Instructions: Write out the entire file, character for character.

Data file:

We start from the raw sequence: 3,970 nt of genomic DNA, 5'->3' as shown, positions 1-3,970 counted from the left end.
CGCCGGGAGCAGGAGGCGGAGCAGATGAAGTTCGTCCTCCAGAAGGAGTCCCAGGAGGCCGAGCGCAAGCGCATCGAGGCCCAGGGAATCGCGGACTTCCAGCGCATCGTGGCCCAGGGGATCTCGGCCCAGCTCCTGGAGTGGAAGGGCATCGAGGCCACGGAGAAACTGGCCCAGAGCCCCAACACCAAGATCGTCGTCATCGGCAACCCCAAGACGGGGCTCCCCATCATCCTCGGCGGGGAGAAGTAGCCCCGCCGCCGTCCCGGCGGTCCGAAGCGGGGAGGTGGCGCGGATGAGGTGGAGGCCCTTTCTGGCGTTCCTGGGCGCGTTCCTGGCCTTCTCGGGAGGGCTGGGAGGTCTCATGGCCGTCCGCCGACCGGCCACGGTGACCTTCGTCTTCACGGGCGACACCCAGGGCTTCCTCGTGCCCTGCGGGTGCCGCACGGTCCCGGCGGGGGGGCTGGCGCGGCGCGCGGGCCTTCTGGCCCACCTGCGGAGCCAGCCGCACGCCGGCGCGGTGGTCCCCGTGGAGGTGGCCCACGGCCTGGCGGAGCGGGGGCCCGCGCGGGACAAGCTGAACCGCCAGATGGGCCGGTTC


We start from the raw sequence: 3,970 nt of genomic DNA, 5'->3' as shown, positions 1-3,970 counted from the left end.
CGCCGGGAGCAGGAGGCGGAGCAGATGAAGTTCGTCCTCCAGAAGGAGTCCCAGGAGGCCGAGCGCAAGCGCATCGAGGCCCAGGGAATCGCGGACTTCCAGCGCATCGTGGCCCAGGGGATCTCGGCCCAGCTCCTGGAGTGGAAGGGCATCGAGGCCACGGAGAAACTGGCCCAGAGCCCCAACACCAAGATCGTCGTCATCGGCAACCCCAAGACGGGGCTCCCCATCATCCTCGGCGGGGAGAAGTAGCCCCGCCGCCGTCCCGGCGGTCCGAAGCGGGGAGGTGGCGCGGATGAGGTGGAGGCCCTTTCTGGCGTTCCTGGGCGCGTTCCTGGCCTTCTCGGGAGGGCTGGGAGGTCTCATGGCCGTCCGCCGACCGGCCACGGTGACCTTCGTCTTCACGGGCGACACCCAGGGCTTCCTCGTGCCCTGCGGGTGCCGCACGGTCCCGGCGGGGGGGCTGGCGCGGCGCGCGGGCCTTCTGGCCCACCTGCGGAGCCAGCCGCACGCCGGCGCGGTGGTCCCCGTGGAGGTGGCCCACGGCCTGGCGGAGCGGGGGCCCGCGCGGGACAAGCTGAACCGCCAGATGGGCCGGTTC